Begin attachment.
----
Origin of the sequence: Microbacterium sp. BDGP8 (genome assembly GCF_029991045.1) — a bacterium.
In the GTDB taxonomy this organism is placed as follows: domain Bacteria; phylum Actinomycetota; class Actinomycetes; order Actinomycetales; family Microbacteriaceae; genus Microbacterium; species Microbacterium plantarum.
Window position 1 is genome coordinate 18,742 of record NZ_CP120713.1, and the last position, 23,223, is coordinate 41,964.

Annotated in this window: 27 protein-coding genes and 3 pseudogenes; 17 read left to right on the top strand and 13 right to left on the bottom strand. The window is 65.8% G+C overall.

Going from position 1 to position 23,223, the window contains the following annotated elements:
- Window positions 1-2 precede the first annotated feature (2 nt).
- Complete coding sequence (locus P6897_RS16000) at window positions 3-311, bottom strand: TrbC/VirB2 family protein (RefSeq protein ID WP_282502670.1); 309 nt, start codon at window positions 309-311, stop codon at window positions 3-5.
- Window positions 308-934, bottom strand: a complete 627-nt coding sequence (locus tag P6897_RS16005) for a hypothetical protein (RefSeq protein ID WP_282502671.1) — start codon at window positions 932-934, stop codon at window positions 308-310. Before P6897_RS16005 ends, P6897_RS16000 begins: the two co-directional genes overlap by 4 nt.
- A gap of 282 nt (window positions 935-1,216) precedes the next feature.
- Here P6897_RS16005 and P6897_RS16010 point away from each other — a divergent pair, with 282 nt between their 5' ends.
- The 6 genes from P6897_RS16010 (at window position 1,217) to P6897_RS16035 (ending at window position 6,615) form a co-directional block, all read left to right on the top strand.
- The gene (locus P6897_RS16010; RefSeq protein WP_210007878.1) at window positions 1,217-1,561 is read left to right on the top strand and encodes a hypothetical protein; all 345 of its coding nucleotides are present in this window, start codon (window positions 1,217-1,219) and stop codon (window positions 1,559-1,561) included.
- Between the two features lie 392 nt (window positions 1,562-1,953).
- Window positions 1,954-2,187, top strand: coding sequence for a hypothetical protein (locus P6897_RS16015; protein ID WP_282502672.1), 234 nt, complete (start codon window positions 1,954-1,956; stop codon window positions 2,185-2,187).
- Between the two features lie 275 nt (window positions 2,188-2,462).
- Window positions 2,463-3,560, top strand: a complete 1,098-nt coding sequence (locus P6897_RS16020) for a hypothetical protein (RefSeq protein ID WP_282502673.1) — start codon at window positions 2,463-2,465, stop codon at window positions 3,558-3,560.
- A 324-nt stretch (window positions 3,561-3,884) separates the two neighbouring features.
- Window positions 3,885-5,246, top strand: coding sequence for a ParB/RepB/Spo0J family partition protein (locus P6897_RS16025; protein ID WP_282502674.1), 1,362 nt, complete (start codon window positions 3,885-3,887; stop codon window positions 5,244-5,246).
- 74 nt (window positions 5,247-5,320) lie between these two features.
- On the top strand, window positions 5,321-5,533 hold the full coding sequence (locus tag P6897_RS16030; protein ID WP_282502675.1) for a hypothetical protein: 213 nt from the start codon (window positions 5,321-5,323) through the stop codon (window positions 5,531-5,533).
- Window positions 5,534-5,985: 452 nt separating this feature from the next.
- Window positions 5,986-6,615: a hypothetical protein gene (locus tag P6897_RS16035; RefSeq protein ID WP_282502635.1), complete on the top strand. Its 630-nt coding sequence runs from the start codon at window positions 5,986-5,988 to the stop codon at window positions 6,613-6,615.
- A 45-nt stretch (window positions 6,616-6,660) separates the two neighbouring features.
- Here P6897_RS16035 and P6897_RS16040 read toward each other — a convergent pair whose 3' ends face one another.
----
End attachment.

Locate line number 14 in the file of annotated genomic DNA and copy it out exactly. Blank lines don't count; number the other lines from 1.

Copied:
- Window positions 1,954-2,187, top strand: coding sequence for a hypothetical protein (locus P6897_RS16015; protein ID WP_282502672.1), 234 nt, complete (start codon window positions 1,954-1,956; stop codon window positions 2,185-2,187).